Midwinter Thaw

We started this winter with a bang, and now all 71.9 inches of snow are thawing.  It has been above freezing for a couple days now, and may be again overnight.  We went to our park, one of the advantages of this park over the most popular Green Lakes State Park (hot bed of deer ticks) is that it is just not a particularly muddy trail.  The paths are still pretty leaf strewn and these trails are not for the faint of heart, not too many people travel over the trails that I know will be safe. despite the icy slushy snow.  The limestone is slick and wet, and the snow is more (or less) forgiving over the cracks, we tread slowly and carefully, sticking close together and with some missteps into the broad openings.  We pass a family of four, I warn the dad of one particularly deceptive spot ahead, the little boy says something about safe and I think he is scared.  He may have already slipped into a spot from what the dad says.  Its an adventure I say cheerfully.  The mom says yes it is enthusiastically.  I pass Santa Claus and a Burmese Mountain Dog.  Good day for a walk, he says in his Norwegian accent.  Indeed it is.  A Chinese woman slides on the  limestone and falls on her butt, her boyfriend reaches to pick her up.  They were in the lot when I was and they are headed back to it already, not for the faint of heart.  I continue along taking the long path up Pulpit Rock.  Stopping to view the quarry scared area, I think on the path that shows the impact of man, a few sawn logs across the trail, a few broken branches and well tread path, and the contrast to this the destruction of man.  The old quarry building and the new, the muddy slag heap, the deep scars where nothing grows, and the long line of power wires and the burnt remnants of poisoned weeds.  I sigh and head back to the woods.  I take it slowly.  Enjoying it.  Not striving to be best or better, just taking pleasure in each step.  Not looking ahead eyes cast down to avoid ice patches and mud.  Just one step at a time along the path.  The trees creak above me and we stop and listen.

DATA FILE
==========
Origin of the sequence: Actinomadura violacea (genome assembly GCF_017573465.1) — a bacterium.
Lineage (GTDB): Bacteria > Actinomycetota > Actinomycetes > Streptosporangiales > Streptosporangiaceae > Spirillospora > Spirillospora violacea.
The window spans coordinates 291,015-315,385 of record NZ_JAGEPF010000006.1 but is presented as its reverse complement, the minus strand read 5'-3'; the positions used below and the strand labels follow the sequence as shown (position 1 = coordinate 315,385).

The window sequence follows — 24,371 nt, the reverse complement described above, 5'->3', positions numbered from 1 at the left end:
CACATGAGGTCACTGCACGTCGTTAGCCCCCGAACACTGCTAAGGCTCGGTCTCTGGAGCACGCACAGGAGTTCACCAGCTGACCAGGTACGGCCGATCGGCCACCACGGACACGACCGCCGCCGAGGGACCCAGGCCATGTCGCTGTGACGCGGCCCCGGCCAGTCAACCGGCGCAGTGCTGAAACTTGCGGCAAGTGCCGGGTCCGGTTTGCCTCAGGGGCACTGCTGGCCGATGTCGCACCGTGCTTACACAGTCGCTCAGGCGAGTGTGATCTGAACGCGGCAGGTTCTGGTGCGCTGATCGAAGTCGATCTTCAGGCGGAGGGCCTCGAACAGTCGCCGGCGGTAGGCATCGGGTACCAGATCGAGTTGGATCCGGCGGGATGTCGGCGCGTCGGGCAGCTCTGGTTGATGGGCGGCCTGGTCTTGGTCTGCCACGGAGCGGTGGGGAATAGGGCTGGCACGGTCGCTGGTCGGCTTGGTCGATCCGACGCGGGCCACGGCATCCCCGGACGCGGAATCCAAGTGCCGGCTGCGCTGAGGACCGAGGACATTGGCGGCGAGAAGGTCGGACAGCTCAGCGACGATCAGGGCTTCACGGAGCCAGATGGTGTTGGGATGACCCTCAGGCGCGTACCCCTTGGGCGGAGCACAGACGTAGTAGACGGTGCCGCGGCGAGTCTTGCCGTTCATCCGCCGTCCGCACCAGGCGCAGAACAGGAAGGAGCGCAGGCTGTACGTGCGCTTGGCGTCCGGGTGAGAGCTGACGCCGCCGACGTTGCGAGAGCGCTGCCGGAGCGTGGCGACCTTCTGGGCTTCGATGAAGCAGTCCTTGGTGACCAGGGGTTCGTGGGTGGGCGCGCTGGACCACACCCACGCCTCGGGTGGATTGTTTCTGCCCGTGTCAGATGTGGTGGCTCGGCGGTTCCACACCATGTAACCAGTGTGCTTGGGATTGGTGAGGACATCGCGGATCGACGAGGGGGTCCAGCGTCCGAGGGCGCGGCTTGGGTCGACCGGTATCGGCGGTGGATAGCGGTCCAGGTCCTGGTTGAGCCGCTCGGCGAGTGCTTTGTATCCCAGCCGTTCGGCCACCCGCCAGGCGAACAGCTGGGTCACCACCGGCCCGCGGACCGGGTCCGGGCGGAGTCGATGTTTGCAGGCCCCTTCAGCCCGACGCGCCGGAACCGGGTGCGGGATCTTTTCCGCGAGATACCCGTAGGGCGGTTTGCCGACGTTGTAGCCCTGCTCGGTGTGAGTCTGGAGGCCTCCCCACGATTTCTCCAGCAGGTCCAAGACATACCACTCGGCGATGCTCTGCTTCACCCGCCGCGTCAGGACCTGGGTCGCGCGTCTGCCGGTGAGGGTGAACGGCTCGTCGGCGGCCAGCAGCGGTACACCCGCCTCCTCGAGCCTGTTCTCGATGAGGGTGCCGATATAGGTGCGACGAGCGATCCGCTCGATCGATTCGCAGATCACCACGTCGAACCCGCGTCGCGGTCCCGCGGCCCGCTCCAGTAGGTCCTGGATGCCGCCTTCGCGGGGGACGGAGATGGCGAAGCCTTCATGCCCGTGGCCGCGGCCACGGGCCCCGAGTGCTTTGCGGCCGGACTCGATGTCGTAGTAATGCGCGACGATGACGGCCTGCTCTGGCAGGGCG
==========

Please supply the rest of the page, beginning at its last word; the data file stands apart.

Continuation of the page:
The back end of the trail is absolutely sopping wet and I can feel my boots getting heavy.  I suppose I should invest in waterproof snow boots, but I kind of have this desire to not buy any new clothing for a whole year.  Who knows how long this will last.  I come down the last hill and hear a person playing a recorder.  They are not good, but practiced and I stop to listen.  A woman comes over the rise and her Corgi runs towards us.  The dogs greet pleasantly and I talk to the woman for several minutes, each of us exchanging cuddles with each others dogs.  I really like Corgis they are friendly.  Her dog is the exact same size as mine but with shorter legs.

I feel refreshed and relaxed.  I think I will paint this afternoon.  First time in ages.


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